Eric Bischoff on WCW Giving Away Free Tickets



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Eric Bischoff on WCW Giving Away Free Tickets

Eric Bischoff is a former WCW President and he spoke about WCW giving away free tickets to fill up empty arenas. Bischoff spoke about it on the latest episode of his podcast. WCW was the only promotion that came close to putting WWE out of business.

WCW was eventually bought out by WWE which ended the Monday Night Wars. According to Bischoff, WCW’s downfall started in the 90s. WCW used to give away free tickets to fill up arenas. According to Bischoff, this was a bad practice as people would just wait for the free tickets instead of actually buying them.

So the company would end up losing money

Bischoff on WCW's downfall and habit of giving away free tickets

"I didn't feel defeated, I was frustrated with the fact that WCW papered so many houses for so long," Bischoff said.

"Every television show - papered. Every pay per view - heavily papered. Clash of Champions - heavily papered. It doesn't take long for the audience to realize that you don't have to buy tickets and just wait 'til the last minute; they're gonna be free.

They'll put them on your windshield while you're at 7-eleven buying a Slurpee. "That was the marketing strategy for WCW in the early '90s. You manifest your own destiny when you do that when you condition your audience to know you're going to give away tickets every time you come to town.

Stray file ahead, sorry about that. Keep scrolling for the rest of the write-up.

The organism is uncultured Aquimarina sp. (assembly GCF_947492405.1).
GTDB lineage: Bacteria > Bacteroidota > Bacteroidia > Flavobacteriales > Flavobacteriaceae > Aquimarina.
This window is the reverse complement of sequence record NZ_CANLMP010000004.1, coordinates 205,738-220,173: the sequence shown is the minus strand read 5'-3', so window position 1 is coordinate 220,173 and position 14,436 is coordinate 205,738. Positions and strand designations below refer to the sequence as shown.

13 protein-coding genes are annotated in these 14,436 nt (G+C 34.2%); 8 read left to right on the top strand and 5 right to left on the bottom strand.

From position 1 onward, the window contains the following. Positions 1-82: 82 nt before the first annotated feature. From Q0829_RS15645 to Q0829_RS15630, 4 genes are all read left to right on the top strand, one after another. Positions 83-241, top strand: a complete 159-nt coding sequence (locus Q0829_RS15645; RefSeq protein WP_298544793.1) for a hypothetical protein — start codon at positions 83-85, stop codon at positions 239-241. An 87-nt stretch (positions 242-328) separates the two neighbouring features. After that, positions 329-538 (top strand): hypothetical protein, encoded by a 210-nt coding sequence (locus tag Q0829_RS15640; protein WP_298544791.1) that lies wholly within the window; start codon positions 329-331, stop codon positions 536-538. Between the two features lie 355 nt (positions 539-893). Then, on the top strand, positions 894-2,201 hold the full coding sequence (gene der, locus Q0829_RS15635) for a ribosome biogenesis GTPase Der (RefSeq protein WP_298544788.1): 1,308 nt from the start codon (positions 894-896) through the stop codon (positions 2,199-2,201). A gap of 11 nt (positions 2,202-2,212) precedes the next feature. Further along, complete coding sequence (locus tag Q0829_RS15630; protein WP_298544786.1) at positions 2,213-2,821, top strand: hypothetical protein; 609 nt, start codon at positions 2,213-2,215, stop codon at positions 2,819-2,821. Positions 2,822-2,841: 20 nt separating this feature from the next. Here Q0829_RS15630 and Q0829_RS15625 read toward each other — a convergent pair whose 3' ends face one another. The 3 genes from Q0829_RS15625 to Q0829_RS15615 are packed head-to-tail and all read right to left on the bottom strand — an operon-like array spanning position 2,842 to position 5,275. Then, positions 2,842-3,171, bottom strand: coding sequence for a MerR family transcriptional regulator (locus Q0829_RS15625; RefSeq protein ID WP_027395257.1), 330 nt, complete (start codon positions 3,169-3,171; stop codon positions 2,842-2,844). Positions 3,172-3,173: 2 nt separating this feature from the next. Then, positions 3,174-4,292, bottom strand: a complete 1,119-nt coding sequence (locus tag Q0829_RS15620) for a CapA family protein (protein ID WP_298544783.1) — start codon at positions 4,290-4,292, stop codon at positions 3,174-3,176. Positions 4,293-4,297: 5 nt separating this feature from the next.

It makes it so difficult to change that perception and reality. All these things and mistakes WCW was making were driving me nuts, because people wouldn't listen, they wouldn't see." Bischoff stated that WCW was not promoting the same way the WWF was back in the 90s.

WCW talent was the problem according to him, it was the management that was the problem. "I didn't look at it as a talent problem as much as I looked at it as a structural WCW problem," Eric Bischoff said. "Marketing, promotion, positioning.

Once you throw in the towel and quit trying to figure out why you're a distant number 2-- why isn't the audience coming? Until you start having those conversations with each other, you're basically throwing in the towel and accepting the fact that you're always going to be a 2nd run.

I was either too naïve or too stubborn to fall into that way of thinking. One of the reasons I was the antichrist of WCW was because my opinion of what WCW needed to do was so alien and 180 degrees from what everybody internally in WCW [wanted to do].

I felt like we were too southern, we were too small. We didn't position ourselves, even with our characters, the way we needed to position ourselves."